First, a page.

The foundation established by activist Dame Deborah James, who passed away last year, has raised $11.3 million for cancer research. Bowelbabe was founded in May 2022, a month before her death, with an initial fundraising goal of £250,000 for Cancer Research UK.
In less than a week, £3.5 million was raised, with the then-Duke and Duchess of Cambridge among the donors. According to Cancer Research UK, the monies would be allocated to new illness research projects.
In 2016, at the age of 35, Dame Deborah was diagnosed with colon cancer and became a vocal advocate for screening for the dangerous disease. The host of the BBC podcast You, Me and the Big C was praised for her straightforward approach to discussing cancer, having discussed her treatment and daily life experiences since her diagnosis.
Dame Deborah, a former assistant principal, began a cancer blog before writing for the Sun and becoming a BBC broadcaster. She revealed she would be receiving end-of-life care at her parents' home in Surrey at the time the fund was established. The 40-year-old mother of two, who was appointed a Dame for her fundraising efforts by the then Duke of Cambridge, passed away in June of last year.
According to Cancer Research UK, the fund will continue to raise funds. A variety of research focused on the prevention and treatment of colon cancer would receive initial funding.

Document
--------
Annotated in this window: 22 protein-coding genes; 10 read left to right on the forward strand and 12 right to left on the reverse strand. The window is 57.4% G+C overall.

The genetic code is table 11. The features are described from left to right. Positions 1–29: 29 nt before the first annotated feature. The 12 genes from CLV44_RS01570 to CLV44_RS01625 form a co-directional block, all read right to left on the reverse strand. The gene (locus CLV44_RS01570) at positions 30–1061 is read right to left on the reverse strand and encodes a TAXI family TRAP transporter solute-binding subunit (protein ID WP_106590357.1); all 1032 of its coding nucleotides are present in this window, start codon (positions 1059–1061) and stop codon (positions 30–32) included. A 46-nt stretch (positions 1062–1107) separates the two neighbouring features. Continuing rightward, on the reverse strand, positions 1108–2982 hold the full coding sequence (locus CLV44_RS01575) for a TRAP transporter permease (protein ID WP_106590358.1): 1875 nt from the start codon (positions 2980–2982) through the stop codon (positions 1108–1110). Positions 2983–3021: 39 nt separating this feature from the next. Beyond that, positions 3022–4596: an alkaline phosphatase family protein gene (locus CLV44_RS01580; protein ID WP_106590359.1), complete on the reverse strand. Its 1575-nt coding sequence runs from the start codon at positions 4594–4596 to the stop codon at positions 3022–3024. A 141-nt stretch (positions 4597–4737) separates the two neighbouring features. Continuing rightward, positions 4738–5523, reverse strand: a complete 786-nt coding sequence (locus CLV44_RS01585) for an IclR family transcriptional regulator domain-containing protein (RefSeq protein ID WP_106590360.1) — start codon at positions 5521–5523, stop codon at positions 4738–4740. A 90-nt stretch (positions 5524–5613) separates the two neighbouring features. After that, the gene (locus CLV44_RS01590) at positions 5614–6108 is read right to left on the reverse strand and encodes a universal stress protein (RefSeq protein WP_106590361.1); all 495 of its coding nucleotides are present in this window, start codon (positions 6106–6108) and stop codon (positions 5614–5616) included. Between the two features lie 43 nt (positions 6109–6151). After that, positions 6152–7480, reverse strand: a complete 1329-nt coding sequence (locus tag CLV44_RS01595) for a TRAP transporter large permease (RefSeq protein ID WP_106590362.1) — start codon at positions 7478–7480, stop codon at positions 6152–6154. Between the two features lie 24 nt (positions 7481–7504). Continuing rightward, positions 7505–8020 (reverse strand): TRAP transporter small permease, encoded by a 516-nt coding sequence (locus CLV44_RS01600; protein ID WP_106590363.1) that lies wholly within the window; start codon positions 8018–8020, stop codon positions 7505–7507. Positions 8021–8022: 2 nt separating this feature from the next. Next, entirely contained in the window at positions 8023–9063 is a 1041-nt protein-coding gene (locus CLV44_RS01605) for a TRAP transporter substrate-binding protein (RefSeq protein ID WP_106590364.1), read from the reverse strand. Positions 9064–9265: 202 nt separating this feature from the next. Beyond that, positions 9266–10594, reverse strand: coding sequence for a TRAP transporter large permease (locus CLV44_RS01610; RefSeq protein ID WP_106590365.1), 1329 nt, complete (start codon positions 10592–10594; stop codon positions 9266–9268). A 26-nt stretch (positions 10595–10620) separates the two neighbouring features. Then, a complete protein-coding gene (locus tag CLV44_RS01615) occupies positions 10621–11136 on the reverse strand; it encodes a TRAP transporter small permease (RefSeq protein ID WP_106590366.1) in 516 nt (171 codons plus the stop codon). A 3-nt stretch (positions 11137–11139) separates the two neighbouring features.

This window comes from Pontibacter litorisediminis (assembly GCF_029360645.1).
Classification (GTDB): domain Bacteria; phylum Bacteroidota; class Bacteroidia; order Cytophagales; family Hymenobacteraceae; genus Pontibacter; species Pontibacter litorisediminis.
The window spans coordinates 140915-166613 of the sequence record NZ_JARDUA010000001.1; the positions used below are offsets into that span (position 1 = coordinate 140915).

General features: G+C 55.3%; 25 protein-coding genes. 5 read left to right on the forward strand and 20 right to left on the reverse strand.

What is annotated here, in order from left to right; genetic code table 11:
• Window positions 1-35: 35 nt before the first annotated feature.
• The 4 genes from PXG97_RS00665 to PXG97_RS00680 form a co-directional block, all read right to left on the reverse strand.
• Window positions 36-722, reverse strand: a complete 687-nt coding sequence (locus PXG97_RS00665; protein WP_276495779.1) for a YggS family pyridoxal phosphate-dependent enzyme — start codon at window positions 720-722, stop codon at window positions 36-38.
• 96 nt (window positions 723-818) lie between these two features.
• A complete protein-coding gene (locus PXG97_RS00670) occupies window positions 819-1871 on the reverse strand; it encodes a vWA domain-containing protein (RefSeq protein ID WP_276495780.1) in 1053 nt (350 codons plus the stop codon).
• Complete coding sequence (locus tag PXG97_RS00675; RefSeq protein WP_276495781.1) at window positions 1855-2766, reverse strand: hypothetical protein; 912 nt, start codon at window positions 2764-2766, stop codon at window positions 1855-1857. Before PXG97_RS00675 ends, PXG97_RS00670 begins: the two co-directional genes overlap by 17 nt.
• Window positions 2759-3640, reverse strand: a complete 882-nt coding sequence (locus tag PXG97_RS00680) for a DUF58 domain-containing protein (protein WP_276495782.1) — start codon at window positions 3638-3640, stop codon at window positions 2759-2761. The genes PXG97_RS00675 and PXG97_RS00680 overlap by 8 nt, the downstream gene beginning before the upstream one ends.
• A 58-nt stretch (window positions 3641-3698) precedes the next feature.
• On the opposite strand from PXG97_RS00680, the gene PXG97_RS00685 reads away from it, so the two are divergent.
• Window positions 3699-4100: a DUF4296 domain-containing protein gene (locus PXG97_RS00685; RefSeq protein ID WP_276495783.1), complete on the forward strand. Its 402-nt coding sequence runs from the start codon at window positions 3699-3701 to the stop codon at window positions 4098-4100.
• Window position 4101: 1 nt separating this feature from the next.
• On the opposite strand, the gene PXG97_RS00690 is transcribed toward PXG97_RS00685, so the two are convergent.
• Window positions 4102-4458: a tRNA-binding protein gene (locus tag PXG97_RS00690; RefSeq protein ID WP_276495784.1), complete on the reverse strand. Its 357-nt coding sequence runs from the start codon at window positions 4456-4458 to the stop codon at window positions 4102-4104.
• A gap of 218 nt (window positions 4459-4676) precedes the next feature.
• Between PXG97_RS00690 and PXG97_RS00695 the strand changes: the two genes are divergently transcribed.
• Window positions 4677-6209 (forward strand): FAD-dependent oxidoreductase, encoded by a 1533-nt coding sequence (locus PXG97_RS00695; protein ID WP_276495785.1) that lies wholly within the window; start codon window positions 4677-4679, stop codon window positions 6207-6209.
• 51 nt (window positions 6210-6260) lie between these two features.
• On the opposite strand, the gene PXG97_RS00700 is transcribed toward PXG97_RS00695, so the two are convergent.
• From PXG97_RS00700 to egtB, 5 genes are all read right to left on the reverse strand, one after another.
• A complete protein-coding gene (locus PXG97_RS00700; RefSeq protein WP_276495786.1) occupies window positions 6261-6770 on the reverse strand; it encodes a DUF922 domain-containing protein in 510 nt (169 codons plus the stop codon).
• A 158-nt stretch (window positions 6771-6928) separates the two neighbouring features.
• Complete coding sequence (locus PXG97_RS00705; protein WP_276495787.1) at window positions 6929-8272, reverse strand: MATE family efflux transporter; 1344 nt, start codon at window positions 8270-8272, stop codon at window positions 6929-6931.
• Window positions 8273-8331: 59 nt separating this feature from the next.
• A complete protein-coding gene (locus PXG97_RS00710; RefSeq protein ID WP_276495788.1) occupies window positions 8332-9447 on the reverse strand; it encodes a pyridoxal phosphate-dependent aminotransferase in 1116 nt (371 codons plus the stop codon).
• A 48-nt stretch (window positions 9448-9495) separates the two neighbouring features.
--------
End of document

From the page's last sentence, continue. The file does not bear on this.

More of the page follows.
One study will examine the foundations for a novel precision treatment that could prevent the spread of colon cancer. Director of the Centre for Evolution and Cancer at the Institute of Cancer Research in London, Professor Trevor Graham, will lead the initiative. In a separate study, a team of eminent experts will investigate bacteria that may cause colon cancer.
The team has already identified a type of bacterium that increases the risk of bowel cancer in some individuals under the age of 50 and is investigating if it is possible to target these bacteria to lessen the risk of bowel cancer. A further initiative, coordinated by Dr. Oleg Blyuss of Queen Mary University of London, will investigate the use of artificial intelligence and blood testing to detect the first cancer symptoms.
At the Royal Marsden cancer hospital in London, a cutting-edge Infrared X-ray system will provide enhanced imaging resolution, allowing for the treatment of more patients. The initiatives launched on Wednesday, totaling approximately £4 million, represent the first wave of funding, with additional projects to be announced later this year. Sebastien Bowen, the husband of Dame Deborah, stated that he was "very proud and humbled" to continue his wife's work.
"As a family, we are blown away by the amount of support the fund has gotten, and raising £11.3 million is simply wonderful," he said.
Michelle Mitchell, chief executive officer of Cancer Research UK, described Dame Deborah as a "force of nature" and stated that the "overwhelming support the fund has received" is evidence of how many lives she has affected. She added that Deborah's spirit of rebellious hope will fuel the fund.